I got hit by quite an unpleasant cold leaving Puno and couldn’t get rid of it before arriving in La Paz and got quite sick. It wasn’t getting any better in this polluted and high altitude city. I initially wanted to bike through the subtropical valleys known as the Yungas, -some steep forested slopes squeezed in between the Cordillera and the Amazon lowland – but than decided that a holiday in the Amazonian Jungle was a better way to cure my cold. I booked a ticket and left the next day. Amaszonas Air runs a small plane and the flight to Rurrenabaque itself is quite spectacular. We first climbed over the Cordillera Real and flew right past the top of Huayna Potosi, a popular easy climb at 6088m, than descended down into the Amazon basin at 200m. I expected to get hit by a heat wave leaving the plane, but instead it was surprisingly cold at 17dgrees. The region gets a rare southerly air flow a few times during winter and it gets unpleasantly cold. Rurrenabaque itself was a quiet and very relaxed little town. I did the tour of the agencies and decided on a 3 day jungle trip with Madidi-travel, an organization using all its profits for conservation work. Parque National Madidi is quite possibly the most bio-diverse of all protected areas on the planet. It is the variety of habitats, from freezing Andean peaks of the Cordillera Apolobamba in the southwest through cloud, elfin and dry forest to steaming tropical jungle and pampas in the north and east, that accounts for the array of flora and fauna within the park’s boundaries. In an area roughly the size of Wales (1,895,750ha) are an estimated 900 bird species, 10 species of primates, 5 species of cat (with healthy populations of jaguar and puma), giant anteaters and many reptiles. Madidi-travel specializes in tours to the private Serere Sanctuary in the Madidi Mosaic. It’s a conservation project and the tourist are their way to finance it. They only have a few at a time, which makes for a very pleasant experience. They do a great job at sharing their passion of what they do and my guide, Severo, was very knowledgable. The camp consists of a main house and many mosquitonet-walled accommodation houses a wee ways away. It’s a great experience to sleep in the jungle and listen to all the noises, especially the howling monkey which makes a tremendous noise in the mornings and evenings. The guides took us for walks through the jungle and rowing excursions on the lake. We saw many kinds of monkeys, crocodiles, bats, a rescued baby tapi living at camp, a variety of birds, etc… and went pihania fishing. We didn’t see a jaguar, even in August are the best chances as he likes eating the turtels eggs along the river banks. My only regret was that I didn’t stay longer, 3 days was just not long enough as the travel up the river to the Serere Reserve already takes about 3 hours. Oh….and the food was amazing, best I’ve eaten in months. After this amazing experience I had a warm humid night in Rurrenabaque before catching the early morning flight back to La Paz.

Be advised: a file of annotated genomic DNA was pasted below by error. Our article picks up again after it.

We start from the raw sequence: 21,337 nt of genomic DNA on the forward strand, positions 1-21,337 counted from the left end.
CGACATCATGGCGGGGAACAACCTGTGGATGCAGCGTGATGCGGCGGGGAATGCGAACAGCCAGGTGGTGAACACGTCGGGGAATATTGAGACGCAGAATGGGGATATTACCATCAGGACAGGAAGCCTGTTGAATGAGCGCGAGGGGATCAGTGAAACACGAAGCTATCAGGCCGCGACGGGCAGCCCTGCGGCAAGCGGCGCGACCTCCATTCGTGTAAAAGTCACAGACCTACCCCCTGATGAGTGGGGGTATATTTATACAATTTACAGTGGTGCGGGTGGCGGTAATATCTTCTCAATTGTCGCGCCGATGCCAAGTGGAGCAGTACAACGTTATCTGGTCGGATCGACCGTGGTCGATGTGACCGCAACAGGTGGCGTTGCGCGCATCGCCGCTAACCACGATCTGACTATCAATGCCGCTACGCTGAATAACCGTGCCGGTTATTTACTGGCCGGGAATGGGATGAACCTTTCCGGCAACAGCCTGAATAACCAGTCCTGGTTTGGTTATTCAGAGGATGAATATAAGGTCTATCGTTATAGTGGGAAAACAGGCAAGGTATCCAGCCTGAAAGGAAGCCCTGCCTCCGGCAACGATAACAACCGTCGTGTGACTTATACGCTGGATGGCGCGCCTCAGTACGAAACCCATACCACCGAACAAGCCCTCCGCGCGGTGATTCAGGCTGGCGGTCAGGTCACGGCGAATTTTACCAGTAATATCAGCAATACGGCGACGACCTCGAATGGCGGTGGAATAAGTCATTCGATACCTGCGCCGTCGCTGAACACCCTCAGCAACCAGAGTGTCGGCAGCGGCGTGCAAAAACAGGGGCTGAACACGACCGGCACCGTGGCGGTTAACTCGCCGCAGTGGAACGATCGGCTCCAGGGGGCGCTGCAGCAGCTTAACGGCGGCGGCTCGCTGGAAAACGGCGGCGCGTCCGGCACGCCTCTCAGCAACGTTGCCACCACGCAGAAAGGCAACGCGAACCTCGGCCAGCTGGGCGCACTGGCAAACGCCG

I spent the day around town and the next day took a bus to La Cumbre at 4725m and an hour out of La Paz and biked all the way down to the Yungas via the ‘most dangerous road’. It was a very beautifully scenic ride starting with snowy mountains and finishing in tropical forest. The first half was asphalted and than there was a choice of the new road and the old road, now used mainly for bike tours and with the reputation of the ‘most dangerous road’ of the world. Once the only road, all the traffic had to navigate this at times very exposed road carved into the mountainside and often slippery due to the moist climate. By history this road has a high death toll and the many crosses on the side of the road tell the story. But it is a most amazing scenic ride….and now without the traffic much safer!
I had a last day in La Paz getting organized to finally move on. I took the night bus to Sucre saving myself a not so interesting pampas Altiplano ride on a high traffic road. I immediately liked the feel of Sucre, often referred to as Ciudad Blanca, owing to the tradition that all buildings in the center are painted in their original colonial white. This works to beautiful effect and in 1991 UNESCO declared the city a World Heritage site. From 1825 to 1899 Sucre was capital of Bolivia, but lost this role to La Paz after a civil war. I had a day wandering around and as I was still hanging on to my cold decided to stay an extra day and visit the colorful indigenous Sunday market in Tarabuco, popular with tourists for its textiles and the many local people in traditional dress.